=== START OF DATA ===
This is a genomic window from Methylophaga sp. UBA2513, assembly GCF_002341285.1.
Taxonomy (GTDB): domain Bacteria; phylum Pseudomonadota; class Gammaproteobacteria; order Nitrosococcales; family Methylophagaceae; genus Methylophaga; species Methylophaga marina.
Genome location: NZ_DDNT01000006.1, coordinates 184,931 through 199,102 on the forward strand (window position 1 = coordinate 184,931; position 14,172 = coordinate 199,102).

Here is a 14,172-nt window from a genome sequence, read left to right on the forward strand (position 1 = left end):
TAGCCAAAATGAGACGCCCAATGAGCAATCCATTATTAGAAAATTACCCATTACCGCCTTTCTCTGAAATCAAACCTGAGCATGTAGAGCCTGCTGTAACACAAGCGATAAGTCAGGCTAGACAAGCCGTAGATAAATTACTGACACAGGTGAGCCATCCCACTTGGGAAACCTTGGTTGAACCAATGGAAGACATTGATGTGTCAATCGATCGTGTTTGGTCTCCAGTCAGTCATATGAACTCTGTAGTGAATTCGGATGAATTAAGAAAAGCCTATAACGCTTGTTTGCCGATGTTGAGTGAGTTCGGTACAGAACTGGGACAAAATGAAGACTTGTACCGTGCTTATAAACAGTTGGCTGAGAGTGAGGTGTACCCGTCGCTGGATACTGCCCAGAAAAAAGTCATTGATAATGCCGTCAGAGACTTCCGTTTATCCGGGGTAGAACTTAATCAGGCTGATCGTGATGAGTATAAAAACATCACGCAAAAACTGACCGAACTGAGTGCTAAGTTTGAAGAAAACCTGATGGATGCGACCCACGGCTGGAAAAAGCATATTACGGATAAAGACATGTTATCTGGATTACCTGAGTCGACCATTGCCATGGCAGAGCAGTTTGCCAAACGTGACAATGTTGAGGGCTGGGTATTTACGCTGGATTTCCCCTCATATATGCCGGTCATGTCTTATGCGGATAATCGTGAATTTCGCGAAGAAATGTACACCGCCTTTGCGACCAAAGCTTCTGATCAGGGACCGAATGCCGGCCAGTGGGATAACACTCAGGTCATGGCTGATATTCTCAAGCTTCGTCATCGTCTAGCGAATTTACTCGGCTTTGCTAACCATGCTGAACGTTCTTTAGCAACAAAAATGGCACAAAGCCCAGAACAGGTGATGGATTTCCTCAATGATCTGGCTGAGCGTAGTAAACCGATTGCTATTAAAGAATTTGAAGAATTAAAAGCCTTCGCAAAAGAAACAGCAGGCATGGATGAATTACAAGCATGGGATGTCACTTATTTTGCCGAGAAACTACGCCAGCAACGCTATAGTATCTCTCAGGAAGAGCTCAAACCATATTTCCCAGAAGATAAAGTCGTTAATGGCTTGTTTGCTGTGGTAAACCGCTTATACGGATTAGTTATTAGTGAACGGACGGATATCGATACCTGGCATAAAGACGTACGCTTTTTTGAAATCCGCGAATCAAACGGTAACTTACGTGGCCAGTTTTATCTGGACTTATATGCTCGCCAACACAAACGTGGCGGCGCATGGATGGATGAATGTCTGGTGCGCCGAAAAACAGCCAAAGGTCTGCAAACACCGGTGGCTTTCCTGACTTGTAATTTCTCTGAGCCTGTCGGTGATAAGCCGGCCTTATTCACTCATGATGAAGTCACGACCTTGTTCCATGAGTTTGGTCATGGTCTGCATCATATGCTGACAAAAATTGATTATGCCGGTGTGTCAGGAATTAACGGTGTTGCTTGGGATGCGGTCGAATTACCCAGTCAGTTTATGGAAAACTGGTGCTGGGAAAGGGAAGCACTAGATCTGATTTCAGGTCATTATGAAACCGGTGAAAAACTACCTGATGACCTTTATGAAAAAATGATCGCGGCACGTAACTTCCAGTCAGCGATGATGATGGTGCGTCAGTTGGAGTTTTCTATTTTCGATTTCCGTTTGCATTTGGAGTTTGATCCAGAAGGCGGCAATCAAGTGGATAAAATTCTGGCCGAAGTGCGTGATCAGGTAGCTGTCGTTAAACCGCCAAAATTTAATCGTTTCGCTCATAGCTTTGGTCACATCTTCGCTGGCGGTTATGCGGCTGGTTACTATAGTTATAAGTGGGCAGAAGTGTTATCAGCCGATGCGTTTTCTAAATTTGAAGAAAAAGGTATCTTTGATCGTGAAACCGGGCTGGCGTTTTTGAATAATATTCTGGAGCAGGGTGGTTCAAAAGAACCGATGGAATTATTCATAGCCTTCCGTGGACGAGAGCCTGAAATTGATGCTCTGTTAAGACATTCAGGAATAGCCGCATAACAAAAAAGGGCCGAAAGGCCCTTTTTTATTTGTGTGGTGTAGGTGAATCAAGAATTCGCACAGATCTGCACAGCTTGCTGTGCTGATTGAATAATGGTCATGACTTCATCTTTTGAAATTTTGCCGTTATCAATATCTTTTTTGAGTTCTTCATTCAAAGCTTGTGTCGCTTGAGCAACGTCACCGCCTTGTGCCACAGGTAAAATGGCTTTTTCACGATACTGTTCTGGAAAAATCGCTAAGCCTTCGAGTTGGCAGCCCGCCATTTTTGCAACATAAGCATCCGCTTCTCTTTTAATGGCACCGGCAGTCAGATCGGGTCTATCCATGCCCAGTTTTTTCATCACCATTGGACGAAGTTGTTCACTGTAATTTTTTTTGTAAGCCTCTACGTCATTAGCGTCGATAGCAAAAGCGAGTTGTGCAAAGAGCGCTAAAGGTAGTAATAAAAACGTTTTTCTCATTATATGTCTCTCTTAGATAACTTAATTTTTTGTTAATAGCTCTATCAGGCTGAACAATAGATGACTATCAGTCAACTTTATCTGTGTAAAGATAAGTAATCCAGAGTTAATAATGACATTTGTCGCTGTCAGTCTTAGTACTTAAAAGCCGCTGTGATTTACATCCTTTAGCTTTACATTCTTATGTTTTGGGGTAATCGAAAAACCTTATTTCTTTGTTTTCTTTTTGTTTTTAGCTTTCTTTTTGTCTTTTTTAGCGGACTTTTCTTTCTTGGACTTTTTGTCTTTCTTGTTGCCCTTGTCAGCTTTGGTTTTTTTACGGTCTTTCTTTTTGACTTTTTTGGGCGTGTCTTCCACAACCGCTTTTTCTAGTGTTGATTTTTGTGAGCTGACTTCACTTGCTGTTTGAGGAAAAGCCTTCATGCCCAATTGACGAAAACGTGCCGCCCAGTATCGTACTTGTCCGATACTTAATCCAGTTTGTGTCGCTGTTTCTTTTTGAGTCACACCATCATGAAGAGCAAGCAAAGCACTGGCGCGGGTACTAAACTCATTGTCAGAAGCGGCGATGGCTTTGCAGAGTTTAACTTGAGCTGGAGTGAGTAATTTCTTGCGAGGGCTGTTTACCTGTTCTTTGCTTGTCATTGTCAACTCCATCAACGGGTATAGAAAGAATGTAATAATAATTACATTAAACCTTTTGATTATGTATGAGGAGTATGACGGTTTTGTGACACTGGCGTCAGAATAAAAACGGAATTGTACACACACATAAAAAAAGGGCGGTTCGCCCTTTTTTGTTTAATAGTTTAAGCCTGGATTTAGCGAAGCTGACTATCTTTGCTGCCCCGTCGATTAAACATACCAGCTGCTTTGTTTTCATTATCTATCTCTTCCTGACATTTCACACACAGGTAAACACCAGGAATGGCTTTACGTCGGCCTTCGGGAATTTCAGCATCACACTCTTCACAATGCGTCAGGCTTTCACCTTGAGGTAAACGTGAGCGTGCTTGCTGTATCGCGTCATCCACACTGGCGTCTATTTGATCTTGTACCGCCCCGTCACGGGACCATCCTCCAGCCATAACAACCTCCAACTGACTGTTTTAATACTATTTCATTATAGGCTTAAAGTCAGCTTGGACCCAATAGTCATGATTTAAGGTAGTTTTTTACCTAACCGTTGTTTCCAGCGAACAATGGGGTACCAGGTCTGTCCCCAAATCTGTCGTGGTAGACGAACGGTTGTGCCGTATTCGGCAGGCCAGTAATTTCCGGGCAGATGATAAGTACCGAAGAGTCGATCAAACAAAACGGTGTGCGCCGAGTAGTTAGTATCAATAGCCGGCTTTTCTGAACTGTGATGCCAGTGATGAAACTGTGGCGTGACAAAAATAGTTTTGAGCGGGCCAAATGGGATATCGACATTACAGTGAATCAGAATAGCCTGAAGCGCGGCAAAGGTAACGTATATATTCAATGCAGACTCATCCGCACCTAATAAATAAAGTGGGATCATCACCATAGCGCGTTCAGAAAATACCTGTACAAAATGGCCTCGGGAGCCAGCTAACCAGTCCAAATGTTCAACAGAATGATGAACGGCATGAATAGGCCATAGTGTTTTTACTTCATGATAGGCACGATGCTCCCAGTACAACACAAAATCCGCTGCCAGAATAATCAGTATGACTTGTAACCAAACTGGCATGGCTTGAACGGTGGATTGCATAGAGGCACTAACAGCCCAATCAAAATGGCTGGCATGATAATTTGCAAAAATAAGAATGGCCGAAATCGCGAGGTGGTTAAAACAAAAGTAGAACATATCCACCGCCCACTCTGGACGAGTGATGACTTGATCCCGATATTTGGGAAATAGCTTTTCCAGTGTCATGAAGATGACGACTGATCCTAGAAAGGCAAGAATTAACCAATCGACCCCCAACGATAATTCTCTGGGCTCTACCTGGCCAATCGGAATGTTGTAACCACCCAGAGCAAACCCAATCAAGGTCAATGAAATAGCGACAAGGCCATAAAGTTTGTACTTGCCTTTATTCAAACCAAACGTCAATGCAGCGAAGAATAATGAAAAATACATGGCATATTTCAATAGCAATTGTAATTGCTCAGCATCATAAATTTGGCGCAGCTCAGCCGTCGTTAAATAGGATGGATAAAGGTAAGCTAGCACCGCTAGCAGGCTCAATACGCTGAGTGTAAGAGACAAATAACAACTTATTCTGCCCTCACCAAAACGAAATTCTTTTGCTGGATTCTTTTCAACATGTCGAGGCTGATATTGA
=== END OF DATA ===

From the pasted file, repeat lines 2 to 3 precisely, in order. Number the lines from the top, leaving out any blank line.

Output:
Taxonomy (GTDB): domain Bacteria; phylum Pseudomonadota; class Gammaproteobacteria; order Nitrosococcales; family Methylophagaceae; genus Methylophaga; species Methylophaga marina.
Genome location: NZ_DDNT01000006.1, coordinates 184,931 through 199,102 on the forward strand (window position 1 = coordinate 184,931; position 14,172 = coordinate 199,102).